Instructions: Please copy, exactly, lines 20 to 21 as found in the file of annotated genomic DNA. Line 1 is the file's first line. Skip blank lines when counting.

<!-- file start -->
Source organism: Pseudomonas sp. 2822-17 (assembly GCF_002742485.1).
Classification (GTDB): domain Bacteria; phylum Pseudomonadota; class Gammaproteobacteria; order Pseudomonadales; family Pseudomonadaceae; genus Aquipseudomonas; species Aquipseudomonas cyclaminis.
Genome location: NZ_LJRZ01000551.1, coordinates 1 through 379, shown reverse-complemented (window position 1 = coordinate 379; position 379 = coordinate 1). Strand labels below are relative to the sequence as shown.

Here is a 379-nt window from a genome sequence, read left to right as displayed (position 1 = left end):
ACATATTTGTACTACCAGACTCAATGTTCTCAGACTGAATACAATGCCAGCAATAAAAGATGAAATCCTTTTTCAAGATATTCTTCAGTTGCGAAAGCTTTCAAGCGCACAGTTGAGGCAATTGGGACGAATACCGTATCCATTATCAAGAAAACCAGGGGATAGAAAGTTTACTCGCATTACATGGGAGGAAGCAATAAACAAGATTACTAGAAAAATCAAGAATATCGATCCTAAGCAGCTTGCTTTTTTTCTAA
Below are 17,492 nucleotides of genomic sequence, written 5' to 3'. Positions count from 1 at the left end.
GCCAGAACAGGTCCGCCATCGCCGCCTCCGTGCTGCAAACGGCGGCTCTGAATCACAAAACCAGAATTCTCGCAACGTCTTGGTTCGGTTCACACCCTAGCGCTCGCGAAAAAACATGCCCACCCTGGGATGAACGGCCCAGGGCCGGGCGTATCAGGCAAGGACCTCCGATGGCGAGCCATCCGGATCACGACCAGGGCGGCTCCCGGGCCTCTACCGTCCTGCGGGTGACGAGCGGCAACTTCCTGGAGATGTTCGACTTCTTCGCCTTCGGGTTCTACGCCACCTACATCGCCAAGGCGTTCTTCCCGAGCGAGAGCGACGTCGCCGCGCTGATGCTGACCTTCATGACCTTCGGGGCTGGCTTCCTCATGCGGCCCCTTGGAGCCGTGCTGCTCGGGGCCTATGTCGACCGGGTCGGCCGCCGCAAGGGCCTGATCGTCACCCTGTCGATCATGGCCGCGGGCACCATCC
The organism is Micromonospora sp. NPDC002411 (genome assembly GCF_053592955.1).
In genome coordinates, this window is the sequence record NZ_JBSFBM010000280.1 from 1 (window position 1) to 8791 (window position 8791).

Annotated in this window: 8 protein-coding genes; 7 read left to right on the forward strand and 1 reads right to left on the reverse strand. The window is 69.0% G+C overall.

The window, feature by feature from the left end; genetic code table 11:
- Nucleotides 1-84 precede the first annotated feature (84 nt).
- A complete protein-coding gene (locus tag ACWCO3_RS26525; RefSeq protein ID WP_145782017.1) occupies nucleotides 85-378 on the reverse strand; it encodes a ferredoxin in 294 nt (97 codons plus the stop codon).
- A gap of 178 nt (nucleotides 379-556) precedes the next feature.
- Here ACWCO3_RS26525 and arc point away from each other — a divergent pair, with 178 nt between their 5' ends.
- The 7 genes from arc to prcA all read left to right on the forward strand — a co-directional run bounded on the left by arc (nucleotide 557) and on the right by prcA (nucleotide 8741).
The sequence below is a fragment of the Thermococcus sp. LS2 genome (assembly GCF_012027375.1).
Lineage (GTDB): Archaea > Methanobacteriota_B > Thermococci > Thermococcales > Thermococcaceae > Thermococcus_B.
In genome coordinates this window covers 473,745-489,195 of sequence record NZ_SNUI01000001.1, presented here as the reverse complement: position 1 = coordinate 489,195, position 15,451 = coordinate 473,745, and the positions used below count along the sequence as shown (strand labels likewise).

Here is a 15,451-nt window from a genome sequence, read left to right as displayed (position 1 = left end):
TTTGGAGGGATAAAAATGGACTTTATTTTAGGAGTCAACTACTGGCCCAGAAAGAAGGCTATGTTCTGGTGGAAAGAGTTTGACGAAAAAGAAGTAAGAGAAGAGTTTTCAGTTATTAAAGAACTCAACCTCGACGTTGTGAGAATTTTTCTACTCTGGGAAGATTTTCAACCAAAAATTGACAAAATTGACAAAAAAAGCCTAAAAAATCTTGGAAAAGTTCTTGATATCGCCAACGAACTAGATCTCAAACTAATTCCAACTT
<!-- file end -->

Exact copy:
Here is a 15,451-nt window from a genome sequence, read left to right as displayed (position 1 = left end):
TTTGGAGGGATAAAAATGGACTTTATTTTAGGAGTCAACTACTGGCCCAGAAAGAAGGCTATGTTCTGGTGGAAAGAGTTTGACGAAAAAGAAGTAAGAGAAGAGTTTTCAGTTATTAAAGAACTCAACCTCGACGTTGTGAGAATTTTTCTACTCTGGGAAGATTTTCAACCAAAAATTGACAAAATTGACAAAAAAAGCCTAAAAAATCTTGGAAAAGTTCTTGATATCGCCAACGAACTAGATCTCAAACTAATTCCAACTT